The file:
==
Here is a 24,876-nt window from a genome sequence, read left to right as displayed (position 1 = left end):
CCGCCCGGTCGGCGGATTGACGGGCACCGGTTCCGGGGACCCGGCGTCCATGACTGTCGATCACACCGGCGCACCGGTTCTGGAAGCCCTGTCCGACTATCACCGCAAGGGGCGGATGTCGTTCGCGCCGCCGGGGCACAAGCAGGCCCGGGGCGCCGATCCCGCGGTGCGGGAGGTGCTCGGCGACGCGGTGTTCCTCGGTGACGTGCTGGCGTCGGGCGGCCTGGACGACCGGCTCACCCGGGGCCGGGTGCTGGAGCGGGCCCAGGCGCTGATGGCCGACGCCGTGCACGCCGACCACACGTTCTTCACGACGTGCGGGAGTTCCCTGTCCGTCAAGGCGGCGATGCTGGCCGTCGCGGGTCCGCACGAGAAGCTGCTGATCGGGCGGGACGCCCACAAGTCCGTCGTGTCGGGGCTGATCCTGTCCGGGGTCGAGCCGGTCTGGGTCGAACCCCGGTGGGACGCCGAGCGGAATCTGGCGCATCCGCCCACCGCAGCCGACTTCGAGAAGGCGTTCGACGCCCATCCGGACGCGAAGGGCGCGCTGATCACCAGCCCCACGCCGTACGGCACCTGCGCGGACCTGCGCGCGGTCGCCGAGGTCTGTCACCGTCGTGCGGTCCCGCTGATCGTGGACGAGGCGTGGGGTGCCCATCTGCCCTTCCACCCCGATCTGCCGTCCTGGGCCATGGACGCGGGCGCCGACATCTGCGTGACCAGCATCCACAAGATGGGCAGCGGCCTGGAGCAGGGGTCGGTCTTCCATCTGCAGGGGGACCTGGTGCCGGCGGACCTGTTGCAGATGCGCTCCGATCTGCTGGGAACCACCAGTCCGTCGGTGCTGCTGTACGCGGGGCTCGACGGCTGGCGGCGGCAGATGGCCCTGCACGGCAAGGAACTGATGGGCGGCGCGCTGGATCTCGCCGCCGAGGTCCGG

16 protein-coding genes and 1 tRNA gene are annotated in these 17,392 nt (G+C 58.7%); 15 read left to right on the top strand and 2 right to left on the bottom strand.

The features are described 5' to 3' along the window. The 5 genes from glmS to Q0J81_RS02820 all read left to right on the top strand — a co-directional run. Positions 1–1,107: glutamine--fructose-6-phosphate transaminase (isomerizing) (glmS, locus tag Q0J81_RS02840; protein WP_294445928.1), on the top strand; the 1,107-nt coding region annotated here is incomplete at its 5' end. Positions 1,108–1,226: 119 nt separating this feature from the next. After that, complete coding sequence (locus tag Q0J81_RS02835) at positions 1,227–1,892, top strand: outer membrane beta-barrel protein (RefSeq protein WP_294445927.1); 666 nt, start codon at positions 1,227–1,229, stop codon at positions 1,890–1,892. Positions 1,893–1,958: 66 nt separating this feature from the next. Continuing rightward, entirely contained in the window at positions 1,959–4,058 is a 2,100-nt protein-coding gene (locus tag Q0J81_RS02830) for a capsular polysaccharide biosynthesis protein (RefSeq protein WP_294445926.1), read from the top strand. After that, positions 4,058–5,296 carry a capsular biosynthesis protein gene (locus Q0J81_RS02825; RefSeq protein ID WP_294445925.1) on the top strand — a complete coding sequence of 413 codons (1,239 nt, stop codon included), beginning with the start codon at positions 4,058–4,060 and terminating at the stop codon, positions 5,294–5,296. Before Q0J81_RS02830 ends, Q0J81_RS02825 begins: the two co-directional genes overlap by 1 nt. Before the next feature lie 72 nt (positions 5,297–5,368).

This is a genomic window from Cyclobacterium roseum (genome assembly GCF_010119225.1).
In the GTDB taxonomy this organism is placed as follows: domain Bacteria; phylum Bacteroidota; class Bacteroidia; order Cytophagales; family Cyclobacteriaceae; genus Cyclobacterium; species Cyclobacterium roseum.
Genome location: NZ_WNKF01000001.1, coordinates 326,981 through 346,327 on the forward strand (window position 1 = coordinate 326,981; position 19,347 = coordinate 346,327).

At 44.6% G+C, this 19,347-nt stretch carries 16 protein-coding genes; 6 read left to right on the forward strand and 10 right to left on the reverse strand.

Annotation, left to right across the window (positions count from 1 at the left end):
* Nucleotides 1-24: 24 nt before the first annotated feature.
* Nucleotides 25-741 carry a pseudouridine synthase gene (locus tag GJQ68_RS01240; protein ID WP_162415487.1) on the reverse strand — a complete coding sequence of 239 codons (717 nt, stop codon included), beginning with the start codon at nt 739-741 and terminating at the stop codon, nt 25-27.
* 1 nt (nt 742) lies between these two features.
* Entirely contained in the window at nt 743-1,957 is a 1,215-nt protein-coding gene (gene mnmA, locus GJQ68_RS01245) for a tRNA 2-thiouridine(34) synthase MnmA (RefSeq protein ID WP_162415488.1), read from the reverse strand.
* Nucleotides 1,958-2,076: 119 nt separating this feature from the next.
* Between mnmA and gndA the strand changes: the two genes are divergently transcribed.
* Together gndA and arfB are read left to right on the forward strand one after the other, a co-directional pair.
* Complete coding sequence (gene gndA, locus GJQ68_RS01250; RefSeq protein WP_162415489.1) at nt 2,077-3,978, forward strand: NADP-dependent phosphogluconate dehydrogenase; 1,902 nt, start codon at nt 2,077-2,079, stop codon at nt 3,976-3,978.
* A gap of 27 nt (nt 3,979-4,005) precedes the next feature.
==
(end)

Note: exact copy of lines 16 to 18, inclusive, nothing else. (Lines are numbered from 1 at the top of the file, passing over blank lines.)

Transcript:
* Together gndA and arfB are read left to right on the forward strand one after the other, a co-directional pair.
* Complete coding sequence (gene gndA, locus GJQ68_RS01250; RefSeq protein WP_162415489.1) at nt 2,077-3,978, forward strand: NADP-dependent phosphogluconate dehydrogenase; 1,902 nt, start codon at nt 2,077-2,079, stop codon at nt 3,976-3,978.
* A gap of 27 nt (nt 3,979-4,005) precedes the next feature.